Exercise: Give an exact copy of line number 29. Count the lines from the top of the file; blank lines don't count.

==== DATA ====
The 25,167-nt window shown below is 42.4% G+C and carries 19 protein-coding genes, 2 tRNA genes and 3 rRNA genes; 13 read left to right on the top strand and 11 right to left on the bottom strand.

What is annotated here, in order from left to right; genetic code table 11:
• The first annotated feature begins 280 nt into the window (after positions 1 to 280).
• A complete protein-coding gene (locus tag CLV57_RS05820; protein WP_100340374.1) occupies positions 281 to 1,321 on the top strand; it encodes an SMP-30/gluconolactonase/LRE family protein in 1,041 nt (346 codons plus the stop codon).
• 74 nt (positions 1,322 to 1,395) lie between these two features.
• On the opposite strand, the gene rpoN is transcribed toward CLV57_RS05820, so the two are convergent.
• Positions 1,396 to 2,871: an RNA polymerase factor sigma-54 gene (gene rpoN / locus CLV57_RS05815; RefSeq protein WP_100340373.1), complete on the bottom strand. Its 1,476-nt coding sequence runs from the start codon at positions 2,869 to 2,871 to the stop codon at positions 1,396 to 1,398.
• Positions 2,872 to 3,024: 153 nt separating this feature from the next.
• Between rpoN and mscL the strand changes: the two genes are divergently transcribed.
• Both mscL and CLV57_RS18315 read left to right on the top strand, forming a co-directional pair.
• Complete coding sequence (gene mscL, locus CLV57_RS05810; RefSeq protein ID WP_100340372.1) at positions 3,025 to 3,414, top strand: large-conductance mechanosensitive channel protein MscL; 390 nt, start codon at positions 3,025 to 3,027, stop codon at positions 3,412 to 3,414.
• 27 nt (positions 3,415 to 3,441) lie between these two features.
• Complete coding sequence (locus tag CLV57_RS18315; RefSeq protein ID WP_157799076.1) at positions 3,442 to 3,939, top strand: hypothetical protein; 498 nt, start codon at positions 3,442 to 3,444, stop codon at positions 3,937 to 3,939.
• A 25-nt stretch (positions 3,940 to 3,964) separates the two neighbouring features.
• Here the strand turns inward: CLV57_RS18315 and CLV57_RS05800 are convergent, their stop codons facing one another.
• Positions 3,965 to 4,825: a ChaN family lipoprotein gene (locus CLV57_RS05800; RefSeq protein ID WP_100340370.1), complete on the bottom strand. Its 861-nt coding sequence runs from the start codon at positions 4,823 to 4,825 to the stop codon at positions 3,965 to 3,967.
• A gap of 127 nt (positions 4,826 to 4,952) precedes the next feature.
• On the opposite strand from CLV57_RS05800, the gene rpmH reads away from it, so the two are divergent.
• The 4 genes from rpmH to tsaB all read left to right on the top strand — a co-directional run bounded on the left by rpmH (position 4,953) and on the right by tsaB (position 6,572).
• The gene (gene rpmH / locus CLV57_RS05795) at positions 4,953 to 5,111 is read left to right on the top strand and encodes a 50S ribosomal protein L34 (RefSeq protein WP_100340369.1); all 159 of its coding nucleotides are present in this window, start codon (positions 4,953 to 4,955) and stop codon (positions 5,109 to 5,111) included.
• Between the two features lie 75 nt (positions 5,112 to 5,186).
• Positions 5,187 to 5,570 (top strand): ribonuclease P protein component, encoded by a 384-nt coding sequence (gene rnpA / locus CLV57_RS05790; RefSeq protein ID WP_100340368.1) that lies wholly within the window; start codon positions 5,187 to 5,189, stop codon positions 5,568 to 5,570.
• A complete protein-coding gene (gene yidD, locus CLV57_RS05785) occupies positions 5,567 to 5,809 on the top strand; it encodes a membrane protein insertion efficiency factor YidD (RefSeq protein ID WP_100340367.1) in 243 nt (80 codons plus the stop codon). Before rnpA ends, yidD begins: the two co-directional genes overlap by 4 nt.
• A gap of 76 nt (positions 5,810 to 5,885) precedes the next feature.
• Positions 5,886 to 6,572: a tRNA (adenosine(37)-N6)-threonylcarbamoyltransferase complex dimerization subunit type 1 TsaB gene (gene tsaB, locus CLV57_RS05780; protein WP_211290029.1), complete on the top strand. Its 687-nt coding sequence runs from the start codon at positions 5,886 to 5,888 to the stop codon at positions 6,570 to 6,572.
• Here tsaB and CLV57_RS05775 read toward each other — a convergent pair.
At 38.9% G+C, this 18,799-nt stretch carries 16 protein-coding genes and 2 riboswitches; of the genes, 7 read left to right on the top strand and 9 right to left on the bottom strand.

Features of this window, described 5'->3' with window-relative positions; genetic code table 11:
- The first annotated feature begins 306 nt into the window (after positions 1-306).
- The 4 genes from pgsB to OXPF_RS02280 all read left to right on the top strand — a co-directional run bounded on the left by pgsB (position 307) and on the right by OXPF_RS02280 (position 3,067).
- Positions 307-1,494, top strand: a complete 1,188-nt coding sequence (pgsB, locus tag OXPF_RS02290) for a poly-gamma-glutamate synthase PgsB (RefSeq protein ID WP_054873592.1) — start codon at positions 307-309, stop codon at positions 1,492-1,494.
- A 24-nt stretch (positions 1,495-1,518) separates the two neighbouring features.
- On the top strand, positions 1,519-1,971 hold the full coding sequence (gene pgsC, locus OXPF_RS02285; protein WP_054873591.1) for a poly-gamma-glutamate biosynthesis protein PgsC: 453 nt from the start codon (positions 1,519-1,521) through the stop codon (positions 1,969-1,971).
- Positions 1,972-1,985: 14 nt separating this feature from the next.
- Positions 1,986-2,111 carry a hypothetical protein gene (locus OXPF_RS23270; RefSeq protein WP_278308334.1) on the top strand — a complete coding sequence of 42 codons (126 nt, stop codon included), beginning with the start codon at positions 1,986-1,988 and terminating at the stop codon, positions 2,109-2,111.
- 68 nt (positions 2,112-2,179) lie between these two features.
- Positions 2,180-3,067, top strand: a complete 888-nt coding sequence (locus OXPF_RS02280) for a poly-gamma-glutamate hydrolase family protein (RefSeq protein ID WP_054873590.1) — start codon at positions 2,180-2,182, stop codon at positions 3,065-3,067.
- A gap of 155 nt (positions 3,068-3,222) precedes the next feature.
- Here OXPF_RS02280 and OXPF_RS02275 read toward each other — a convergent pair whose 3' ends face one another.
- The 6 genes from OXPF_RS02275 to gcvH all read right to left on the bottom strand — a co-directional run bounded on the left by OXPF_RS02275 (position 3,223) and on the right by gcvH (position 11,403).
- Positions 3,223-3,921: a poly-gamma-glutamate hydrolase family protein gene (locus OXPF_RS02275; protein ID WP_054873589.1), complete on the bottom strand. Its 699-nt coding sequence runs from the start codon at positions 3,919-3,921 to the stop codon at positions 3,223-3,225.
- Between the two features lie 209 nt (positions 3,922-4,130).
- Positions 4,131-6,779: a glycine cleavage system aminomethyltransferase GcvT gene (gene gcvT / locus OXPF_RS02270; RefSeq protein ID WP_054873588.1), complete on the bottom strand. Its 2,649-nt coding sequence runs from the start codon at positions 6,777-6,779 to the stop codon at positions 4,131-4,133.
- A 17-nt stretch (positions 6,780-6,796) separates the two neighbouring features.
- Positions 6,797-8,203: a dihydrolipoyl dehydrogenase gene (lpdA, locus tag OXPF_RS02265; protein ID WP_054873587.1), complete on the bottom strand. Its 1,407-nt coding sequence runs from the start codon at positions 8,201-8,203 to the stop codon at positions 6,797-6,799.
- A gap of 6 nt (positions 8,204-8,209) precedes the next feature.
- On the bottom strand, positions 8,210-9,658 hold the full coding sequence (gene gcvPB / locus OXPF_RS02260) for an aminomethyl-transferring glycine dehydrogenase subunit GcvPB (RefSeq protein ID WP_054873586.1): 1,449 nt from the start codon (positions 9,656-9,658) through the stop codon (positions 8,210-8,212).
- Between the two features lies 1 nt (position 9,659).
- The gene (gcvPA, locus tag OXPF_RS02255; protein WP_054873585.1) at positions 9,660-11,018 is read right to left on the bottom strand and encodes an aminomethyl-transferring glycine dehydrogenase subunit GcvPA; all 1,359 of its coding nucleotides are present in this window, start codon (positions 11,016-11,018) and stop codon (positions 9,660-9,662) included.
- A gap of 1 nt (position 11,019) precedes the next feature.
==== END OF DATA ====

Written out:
- The first annotated feature begins 306 nt into the window (after positions 1-306).